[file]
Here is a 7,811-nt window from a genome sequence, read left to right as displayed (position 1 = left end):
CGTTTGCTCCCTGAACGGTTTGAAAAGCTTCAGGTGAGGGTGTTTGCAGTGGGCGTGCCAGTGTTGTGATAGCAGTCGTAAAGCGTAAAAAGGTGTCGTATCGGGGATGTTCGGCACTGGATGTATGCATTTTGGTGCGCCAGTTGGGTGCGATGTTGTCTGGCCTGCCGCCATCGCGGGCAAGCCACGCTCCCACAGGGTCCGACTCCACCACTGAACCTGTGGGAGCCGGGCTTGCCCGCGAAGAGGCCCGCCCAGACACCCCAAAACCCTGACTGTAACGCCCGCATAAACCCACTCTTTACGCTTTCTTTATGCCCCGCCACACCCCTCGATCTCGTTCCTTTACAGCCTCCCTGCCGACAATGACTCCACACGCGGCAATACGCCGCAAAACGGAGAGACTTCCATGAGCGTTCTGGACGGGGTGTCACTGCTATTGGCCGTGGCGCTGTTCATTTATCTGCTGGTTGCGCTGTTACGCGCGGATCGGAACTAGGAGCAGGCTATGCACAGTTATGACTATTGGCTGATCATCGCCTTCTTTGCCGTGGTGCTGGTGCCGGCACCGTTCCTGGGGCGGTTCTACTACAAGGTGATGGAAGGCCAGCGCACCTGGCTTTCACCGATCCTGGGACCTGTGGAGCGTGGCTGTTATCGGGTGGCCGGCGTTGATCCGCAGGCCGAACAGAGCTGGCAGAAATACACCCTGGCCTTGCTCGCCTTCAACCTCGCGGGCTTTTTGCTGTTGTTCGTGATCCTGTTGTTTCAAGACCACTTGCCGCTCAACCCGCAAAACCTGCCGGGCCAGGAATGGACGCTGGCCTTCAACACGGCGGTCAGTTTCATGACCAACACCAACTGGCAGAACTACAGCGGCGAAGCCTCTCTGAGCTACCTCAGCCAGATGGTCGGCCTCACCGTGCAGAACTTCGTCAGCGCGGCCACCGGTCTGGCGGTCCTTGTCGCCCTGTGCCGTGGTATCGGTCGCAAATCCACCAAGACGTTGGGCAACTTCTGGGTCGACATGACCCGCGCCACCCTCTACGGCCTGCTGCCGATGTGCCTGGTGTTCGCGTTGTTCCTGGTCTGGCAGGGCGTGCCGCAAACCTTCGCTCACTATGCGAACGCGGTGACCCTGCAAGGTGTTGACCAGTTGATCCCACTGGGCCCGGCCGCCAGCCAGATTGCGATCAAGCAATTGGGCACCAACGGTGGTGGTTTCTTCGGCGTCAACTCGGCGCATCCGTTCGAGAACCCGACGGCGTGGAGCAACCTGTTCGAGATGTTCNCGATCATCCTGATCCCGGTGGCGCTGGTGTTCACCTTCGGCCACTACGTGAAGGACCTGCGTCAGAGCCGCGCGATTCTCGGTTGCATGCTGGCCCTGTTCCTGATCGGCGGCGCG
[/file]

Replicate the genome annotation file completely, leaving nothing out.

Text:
Here is a 7,811-nt window from a genome sequence, read left to right as displayed (position 1 = left end):
CGTTTGCTCCCTGAACGGTTTGAAAAGCTTCAGGTGAGGGTGTTTGCAGTGGGCGTGCCAGTGTTGTGATAGCAGTCGTAAAGCGTAAAAAGGTGTCGTATCGGGGATGTTCGGCACTGGATGTATGCATTTTGGTGCGCCAGTTGGGTGCGATGTTGTCTGGCCTGCCGCCATCGCGGGCAAGCCACGCTCCCACAGGGTCCGACTCCACCACTGAACCTGTGGGAGCCGGGCTTGCCCGCGAAGAGGCCCGCCCAGACACCCCAAAACCCTGACTGTAACGCCCGCATAAACCCACTCTTTACGCTTTCTTTATGCCCCGCCACACCCCTCGATCTCGTTCCTTTACAGCCTCCCTGCCGACAATGACTCCACACGCGGCAATACGCCGCAAAACGGAGAGACTTCCATGAGCGTTCTGGACGGGGTGTCACTGCTATTGGCCGTGGCGCTGTTCATTTATCTGCTGGTTGCGCTGTTACGCGCGGATCGGAACTAGGAGCAGGCTATGCACAGTTATGACTATTGGCTGATCATCGCCTTCTTTGCCGTGGTGCTGGTGCCGGCACCGTTCCTGGGGCGGTTCTACTACAAGGTGATGGAAGGCCAGCGCACCTGGCTTTCACCGATCCTGGGACCTGTGGAGCGTGGCTGTTATCGGGTGGCCGGCGTTGATCCGCAGGCCGAACAGAGCTGGCAGAAATACACCCTGGCCTTGCTCGCCTTCAACCTCGCGGGCTTTTTGCTGTTGTTCGTGATCCTGTTGTTTCAAGACCACTTGCCGCTCAACCCGCAAAACCTGCCGGGCCAGGAATGGACGCTGGCCTTCAACACGGCGGTCAGTTTCATGACCAACACCAACTGGCAGAACTACAGCGGCGAAGCCTCTCTGAGCTACCTCAGCCAGATGGTCGGCCTCACCGTGCAGAACTTCGTCAGCGCGGCCACCGGTCTGGCGGTCCTTGTCGCCCTGTGCCGTGGTATCGGTCGCAAATCCACCAAGACGTTGGGCAACTTCTGGGTCGACATGACCCGCGCCACCCTCTACGGCCTGCTGCCGATGTGCCTGGTGTTCGCGTTGTTCCTGGTCTGGCAGGGCGTGCCGCAAACCTTCGCTCACTATGCGAACGCGGTGACCCTGCAAGGTGTTGACCAGTTGATCCCACTGGGCCCGGCCGCCAGCCAGATTGCGATCAAGCAATTGGGCACCAACGGTGGTGGTTTCTTCGGCGTCAACTCGGCGCATCCGTTCGAGAACCCGACGGCGTGGAGCAACCTGTTCGAGATGTTCNCGATCATCCTGATCCCGGTGGCGCTGGTGTTCACCTTCGGCCACTACGTGAAGGACCTGCGTCAGAGCCGCGCGATTCTCGGTTGCATGCTGGCCCTGTTCCTGATCGGCGGCGCG